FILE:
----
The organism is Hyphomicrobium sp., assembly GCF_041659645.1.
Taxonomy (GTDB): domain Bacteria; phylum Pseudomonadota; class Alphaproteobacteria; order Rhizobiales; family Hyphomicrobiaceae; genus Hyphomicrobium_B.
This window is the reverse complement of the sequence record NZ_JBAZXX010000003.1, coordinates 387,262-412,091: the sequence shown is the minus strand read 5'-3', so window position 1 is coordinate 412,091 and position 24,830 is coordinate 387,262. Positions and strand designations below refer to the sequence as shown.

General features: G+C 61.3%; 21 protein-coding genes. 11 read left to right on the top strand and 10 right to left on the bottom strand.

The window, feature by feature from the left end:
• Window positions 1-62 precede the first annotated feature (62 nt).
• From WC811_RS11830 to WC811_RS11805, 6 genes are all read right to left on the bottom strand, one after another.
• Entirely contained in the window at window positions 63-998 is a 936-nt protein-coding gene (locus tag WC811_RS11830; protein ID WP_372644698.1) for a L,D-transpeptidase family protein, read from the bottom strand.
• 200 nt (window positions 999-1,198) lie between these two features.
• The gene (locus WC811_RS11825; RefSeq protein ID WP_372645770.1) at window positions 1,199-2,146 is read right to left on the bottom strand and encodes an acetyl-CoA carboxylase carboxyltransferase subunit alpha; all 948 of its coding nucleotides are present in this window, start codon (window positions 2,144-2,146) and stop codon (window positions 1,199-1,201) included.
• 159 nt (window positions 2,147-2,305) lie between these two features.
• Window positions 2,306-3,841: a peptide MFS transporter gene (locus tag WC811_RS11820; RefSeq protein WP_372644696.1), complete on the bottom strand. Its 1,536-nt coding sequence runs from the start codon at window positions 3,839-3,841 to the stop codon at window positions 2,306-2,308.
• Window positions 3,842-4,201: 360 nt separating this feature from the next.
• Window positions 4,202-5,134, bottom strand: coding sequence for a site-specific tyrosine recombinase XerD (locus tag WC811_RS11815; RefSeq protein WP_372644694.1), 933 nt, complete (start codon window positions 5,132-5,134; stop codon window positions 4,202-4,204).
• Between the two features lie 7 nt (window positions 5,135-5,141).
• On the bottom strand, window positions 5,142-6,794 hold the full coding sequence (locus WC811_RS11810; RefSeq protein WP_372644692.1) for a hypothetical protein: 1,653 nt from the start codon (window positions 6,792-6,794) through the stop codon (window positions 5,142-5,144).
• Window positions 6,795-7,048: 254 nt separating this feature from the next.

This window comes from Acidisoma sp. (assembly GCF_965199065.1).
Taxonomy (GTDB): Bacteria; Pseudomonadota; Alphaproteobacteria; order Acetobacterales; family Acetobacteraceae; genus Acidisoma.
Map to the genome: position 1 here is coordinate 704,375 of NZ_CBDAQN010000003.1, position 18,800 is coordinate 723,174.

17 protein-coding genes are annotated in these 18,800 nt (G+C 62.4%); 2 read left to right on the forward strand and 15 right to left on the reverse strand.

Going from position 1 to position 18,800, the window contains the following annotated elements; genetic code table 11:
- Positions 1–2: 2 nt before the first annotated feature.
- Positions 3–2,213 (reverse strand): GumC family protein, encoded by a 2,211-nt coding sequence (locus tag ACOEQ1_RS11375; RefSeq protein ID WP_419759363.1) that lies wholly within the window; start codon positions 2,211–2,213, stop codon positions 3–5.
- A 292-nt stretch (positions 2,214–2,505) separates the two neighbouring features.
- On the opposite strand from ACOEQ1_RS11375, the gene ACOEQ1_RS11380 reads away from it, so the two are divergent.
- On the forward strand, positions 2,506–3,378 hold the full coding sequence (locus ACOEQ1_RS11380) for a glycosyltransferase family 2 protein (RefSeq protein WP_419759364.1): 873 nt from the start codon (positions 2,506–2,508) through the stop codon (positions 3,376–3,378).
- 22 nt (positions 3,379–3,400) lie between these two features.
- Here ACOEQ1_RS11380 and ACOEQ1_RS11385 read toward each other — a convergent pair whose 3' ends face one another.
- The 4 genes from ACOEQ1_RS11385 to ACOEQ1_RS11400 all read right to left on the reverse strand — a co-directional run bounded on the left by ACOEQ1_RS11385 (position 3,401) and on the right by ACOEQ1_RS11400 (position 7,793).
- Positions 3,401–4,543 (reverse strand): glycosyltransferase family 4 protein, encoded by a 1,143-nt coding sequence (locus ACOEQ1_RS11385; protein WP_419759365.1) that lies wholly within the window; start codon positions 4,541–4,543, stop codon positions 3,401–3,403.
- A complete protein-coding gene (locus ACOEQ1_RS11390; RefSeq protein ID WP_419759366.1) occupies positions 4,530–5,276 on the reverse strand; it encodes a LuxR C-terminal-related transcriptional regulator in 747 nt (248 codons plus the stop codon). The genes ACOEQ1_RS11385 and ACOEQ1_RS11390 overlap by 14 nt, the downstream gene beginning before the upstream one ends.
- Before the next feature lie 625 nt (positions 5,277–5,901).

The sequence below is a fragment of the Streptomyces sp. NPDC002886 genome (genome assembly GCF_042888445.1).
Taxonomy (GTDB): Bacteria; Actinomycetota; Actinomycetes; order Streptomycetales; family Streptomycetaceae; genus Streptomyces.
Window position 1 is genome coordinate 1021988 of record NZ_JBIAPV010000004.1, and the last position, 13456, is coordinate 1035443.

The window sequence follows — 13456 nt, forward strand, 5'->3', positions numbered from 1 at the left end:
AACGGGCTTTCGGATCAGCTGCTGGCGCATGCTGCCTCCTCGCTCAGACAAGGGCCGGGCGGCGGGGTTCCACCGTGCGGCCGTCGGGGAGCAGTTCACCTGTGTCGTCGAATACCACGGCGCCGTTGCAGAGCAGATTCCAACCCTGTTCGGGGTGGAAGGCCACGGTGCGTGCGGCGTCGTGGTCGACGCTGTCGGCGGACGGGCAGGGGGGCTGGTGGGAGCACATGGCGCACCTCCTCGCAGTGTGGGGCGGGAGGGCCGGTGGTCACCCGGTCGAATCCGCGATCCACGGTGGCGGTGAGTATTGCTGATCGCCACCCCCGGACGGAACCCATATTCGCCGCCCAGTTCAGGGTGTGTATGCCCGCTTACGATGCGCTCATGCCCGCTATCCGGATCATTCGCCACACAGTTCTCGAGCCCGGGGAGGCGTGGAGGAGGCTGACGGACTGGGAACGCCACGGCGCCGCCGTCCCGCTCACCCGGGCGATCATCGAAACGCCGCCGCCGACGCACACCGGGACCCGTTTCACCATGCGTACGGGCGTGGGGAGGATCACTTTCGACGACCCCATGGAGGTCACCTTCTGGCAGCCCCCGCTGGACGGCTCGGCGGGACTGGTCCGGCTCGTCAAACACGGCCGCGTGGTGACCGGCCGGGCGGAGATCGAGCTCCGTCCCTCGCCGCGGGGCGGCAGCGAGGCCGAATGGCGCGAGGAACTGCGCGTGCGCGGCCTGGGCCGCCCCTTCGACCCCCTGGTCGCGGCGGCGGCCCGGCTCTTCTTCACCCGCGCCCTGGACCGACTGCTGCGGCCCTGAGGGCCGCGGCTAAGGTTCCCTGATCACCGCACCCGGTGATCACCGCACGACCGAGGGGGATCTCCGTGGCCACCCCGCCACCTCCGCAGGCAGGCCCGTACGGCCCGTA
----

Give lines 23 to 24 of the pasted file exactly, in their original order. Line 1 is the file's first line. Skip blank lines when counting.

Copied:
- Positions 1–2: 2 nt before the first annotated feature.
- Positions 3–2,213 (reverse strand): GumC family protein, encoded by a 2,211-nt coding sequence (locus tag ACOEQ1_RS11375; RefSeq protein ID WP_419759363.1) that lies wholly within the window; start codon positions 2,211–2,213, stop codon positions 3–5.